Articles | Volume 5, issue 1
Research article
14 Apr 2016
Research article |  | 14 Apr 2016

Arctic Snow Microstructure Experiment for the development of snow emission modelling

William Maslanka, Leena Leppänen, Anna Kontu, Mel Sandells, Juha Lemmetyinen, Martin Schneebeli, Martin Proksch, Margret Matzl, Henna-Reetta Hannula, and Robert Gurney

Abstract. The Arctic Snow Microstructure Experiment (ASMEx) took place in Sodankylä, Finland in the winters of 2013–2014 and 2014–2015. Radiometric, macro-, and microstructure measurements were made under different experimental conditions of homogenous snow slabs, extracted from the natural seasonal taiga snowpack. Traditional and modern measurement techniques were used for snow macro- and microstructure observations. Radiometric measurements of the microwave emission of snow on reflector and absorber bases were made at frequencies 18.7, 21.0, 36.5, 89.0, and 150.0 GHz, for both horizontal and vertical polarizations. Two measurement configurations were used for radiometric measurements: a reflecting surface and an absorbing base beneath the snow slabs. Simulations of brightness temperatures using two microwave emission models, the Helsinki University of Technology (HUT) snow emission model and Microwave Emission Model of Layered Snowpacks (MEMLS), were compared to observed brightness temperatures. RMSE and bias were calculated; with the RMSE and bias values being smallest upon an absorbing base at vertical polarization. Simulations overestimated the brightness temperatures on absorbing base cases at horizontal polarization. With the other experimental conditions, the biases were small, with the exception of the HUT model 36.5 GHz simulation, which produced an underestimation for the reflector base cases. This experiment provides a solid framework for future research on the extinction of microwave radiation inside snow.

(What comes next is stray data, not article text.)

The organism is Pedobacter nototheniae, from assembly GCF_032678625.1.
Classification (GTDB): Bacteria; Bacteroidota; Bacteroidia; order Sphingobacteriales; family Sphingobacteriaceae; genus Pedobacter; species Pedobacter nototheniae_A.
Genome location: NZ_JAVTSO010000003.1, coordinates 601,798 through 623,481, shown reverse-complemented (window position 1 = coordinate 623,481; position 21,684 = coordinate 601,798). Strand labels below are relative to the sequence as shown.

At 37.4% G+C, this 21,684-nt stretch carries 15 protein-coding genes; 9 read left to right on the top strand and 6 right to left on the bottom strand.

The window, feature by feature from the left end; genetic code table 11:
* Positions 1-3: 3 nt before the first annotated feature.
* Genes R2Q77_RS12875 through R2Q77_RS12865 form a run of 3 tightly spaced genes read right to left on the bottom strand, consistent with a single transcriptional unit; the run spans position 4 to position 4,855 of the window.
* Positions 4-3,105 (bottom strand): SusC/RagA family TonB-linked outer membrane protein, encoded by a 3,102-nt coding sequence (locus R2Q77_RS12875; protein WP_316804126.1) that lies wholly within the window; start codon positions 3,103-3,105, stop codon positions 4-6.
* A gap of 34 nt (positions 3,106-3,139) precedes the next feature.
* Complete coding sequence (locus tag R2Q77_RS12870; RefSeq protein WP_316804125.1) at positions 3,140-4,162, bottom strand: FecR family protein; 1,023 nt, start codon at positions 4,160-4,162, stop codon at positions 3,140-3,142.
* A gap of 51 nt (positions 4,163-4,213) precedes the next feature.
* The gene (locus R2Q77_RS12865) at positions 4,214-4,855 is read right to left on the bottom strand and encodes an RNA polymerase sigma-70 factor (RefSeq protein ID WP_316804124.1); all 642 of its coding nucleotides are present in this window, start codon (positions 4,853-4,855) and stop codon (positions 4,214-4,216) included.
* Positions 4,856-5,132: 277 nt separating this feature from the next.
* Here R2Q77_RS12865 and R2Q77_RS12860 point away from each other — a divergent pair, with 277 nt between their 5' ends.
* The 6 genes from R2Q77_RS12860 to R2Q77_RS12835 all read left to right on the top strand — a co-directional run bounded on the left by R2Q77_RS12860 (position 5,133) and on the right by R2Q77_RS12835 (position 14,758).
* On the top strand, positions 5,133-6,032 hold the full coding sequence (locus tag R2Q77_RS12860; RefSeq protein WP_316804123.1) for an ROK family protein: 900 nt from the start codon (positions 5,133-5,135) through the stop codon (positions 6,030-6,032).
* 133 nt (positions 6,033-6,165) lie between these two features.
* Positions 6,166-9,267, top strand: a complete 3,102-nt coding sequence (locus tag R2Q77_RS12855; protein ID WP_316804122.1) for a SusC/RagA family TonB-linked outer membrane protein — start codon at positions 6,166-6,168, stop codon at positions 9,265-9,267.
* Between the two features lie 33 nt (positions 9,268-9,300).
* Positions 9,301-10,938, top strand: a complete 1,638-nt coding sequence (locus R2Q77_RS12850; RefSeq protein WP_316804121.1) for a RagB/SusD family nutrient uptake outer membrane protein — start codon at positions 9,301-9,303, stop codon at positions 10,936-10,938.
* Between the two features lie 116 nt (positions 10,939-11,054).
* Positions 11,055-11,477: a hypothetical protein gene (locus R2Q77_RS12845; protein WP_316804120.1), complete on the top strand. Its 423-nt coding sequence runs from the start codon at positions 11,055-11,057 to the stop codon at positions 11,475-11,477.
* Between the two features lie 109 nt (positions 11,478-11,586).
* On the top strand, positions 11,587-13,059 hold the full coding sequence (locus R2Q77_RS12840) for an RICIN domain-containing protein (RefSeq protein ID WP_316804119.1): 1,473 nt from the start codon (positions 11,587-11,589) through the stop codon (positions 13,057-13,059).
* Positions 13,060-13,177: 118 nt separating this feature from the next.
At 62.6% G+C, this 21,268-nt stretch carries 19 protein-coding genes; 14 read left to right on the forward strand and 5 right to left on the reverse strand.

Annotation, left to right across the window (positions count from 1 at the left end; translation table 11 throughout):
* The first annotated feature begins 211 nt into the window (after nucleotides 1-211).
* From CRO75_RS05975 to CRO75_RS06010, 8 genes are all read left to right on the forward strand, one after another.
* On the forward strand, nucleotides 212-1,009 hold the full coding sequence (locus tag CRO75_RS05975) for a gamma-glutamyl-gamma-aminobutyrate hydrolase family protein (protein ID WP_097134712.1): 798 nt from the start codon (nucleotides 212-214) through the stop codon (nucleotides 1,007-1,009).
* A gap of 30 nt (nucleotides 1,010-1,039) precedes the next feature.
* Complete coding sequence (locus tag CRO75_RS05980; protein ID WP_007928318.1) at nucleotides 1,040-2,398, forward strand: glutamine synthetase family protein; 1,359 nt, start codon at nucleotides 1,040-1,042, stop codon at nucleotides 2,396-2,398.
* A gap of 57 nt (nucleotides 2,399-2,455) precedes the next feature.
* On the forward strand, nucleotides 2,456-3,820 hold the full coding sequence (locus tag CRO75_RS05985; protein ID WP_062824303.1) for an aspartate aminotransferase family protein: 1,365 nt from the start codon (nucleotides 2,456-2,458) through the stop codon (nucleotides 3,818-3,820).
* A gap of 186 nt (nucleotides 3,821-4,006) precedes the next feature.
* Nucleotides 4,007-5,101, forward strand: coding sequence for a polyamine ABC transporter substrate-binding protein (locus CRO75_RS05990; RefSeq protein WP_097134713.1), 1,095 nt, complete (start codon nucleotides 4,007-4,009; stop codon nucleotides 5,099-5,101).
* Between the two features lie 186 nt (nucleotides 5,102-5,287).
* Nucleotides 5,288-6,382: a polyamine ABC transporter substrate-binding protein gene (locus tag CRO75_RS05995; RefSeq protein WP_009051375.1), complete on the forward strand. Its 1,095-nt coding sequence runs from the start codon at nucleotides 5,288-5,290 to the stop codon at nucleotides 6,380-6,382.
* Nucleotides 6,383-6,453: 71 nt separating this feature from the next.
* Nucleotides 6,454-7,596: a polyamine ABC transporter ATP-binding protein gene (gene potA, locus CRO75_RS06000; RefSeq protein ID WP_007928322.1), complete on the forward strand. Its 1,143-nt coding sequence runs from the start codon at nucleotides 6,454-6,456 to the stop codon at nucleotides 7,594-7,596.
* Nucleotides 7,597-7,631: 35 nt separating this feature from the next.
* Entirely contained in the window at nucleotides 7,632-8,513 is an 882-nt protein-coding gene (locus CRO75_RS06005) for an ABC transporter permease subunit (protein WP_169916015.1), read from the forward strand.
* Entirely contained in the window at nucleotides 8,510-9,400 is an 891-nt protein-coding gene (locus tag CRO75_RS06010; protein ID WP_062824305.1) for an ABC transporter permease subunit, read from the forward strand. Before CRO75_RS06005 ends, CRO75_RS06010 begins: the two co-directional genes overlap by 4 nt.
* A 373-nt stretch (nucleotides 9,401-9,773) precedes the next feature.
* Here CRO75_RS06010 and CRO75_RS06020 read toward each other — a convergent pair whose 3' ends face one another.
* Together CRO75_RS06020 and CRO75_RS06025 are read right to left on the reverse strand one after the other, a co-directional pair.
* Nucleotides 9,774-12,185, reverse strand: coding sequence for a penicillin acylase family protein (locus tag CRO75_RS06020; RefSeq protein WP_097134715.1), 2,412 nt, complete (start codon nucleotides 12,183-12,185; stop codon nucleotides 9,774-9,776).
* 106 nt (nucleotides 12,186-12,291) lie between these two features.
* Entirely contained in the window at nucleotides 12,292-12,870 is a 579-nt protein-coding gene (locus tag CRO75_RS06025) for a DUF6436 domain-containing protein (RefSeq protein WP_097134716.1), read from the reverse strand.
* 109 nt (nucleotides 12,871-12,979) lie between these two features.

Short summary
The paper presents the initial findings of the Arctic Snow Microstructure Experiment in Sodankylä, Finland. The experiment observed the microwave emission of extracted snow slabs on absorbing and reflecting bases. Snow parameters were recorded to simulate the emission upon those bases using two different emission models. The smallest simulation errors were associated with the absorbing base at vertical polarization. The observations will be used for the development of snow emission modelling.